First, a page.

Bo Pang | Erik Nijkamp | Wojciech Kryscinski | Silvio Savarese | Yingbo Zhou | Caiming Xiong
Findings of the Association for Computational Linguistics: EACL 2023

Text summarization aims to condense long documents and retain key information. Critical to the success of a summarization model is the faithful inference of latent representations of words or tokens in the source documents. Most recent models infer the latent representations with a transformer encoder, which is purely bottom-up and thus does not capture long-distance context well. Also, self-attention-based models face the challenge of quadratic complexity with respect to sequence length. We propose a method to improve summarization models on these two aspects. Our method assumes a hierarchical latent structure of a document where the top-level captures the long range dependency at a coarser time scale and the bottom token level preserves the details. Critically, our method enables token representations to be updated in both a bottom-up and top-down manner. In the bottom-up pass, token representations are inferred with local self-attention to leverage its efficiency. Top-down correction is then applied to allow tokens to capture global context. We demonstrate the effectiveness on a diverse set of summarization datasets, including narrative, conversational, scientific documents and news. Our model achieves state-of-the-art performance on a wide range of long document summarization benchmarks, compared to recent efficient transformers. We show that our model can summarize an entire book and achieve competitive performance using 0.27% parameters and much less training data, compared to a recent GPT-3-based model. These results indicate the general applicability and benefits of the framework.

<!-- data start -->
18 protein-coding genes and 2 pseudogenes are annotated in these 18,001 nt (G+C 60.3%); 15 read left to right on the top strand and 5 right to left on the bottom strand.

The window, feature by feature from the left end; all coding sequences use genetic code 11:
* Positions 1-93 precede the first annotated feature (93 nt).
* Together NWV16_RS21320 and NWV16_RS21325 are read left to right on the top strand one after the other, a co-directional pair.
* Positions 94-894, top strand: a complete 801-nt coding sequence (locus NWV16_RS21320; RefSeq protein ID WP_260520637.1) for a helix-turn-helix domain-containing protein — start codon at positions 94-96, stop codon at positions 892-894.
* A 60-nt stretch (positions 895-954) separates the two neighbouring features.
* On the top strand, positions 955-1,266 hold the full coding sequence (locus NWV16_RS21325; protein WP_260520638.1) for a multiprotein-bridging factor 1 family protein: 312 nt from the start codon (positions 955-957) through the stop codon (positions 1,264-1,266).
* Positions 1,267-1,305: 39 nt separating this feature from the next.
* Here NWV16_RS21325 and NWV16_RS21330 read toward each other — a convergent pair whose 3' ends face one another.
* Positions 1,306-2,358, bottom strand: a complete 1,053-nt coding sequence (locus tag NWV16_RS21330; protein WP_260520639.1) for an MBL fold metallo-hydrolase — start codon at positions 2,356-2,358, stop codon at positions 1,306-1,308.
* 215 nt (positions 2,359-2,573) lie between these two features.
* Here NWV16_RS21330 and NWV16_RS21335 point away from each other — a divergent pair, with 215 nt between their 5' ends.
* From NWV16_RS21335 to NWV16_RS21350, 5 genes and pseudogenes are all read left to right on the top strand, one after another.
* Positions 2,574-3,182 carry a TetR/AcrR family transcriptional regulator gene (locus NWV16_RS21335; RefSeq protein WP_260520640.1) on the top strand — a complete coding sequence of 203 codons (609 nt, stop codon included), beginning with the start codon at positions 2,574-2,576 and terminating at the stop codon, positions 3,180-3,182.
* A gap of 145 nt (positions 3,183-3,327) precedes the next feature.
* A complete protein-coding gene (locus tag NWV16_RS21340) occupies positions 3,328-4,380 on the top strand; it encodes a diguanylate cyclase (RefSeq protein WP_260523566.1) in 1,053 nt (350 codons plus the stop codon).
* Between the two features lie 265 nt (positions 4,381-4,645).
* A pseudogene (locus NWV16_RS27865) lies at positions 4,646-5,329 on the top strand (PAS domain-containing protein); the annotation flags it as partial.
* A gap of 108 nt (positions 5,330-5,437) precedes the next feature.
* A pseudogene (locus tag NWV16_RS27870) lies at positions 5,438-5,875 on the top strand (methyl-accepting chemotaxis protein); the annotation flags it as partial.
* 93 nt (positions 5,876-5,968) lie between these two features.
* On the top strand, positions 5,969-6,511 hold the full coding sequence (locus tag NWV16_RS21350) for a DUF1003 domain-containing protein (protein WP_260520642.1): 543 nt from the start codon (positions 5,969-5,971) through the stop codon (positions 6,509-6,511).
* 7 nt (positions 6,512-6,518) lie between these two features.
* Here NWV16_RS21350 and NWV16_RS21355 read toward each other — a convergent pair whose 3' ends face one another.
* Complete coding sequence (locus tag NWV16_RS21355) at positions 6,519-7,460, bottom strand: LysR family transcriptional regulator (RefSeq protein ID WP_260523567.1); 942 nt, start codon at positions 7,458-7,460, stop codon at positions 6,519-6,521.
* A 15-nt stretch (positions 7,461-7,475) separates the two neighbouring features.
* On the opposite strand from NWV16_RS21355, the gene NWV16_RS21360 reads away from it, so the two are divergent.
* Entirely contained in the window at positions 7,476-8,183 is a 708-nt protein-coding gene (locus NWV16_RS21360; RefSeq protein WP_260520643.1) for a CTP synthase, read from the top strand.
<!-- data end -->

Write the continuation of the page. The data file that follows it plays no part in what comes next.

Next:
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Few-shot Unified Question Answering: Tuning Models or Prompts?
Srijan Bansal | Semih Yavuz | Bo Pang | Meghana Bhat | Yingbo Zhou
Findings of the Association for Computational Linguistics: EMNLP 2023

Question-answering (QA) tasks often investigate specific question types, knowledge domains, or reasoning skills, leading to specialized models catering to specific categories of QA tasks. While recent research has explored the idea of unified QA models, such models are usually explored for high-resource scenarios and require re-training to extend their capabilities. To overcome these drawbacks, the paper explores the potential of two paradigms of tuning, model, and prompts, for unified QA under a low-resource setting. The paper provides an exhaustive analysis of their applicability using 16 QA datasets, revealing that prompt tuning can perform as well as model tuning in a few-shot setting with a good initialization. The study also shows that parameter-sharing results in superior few-shot performance, simple knowledge transfer techniques for prompt initialization can be effective, and prompt tuning achieves a significant performance boost from pre-training in a low-resource regime. The research offers insights into the advantages and limitations of prompt tuning for unified QA in a few-shot setting, contributing to the development of effective and efficient systems in low-resource scenarios.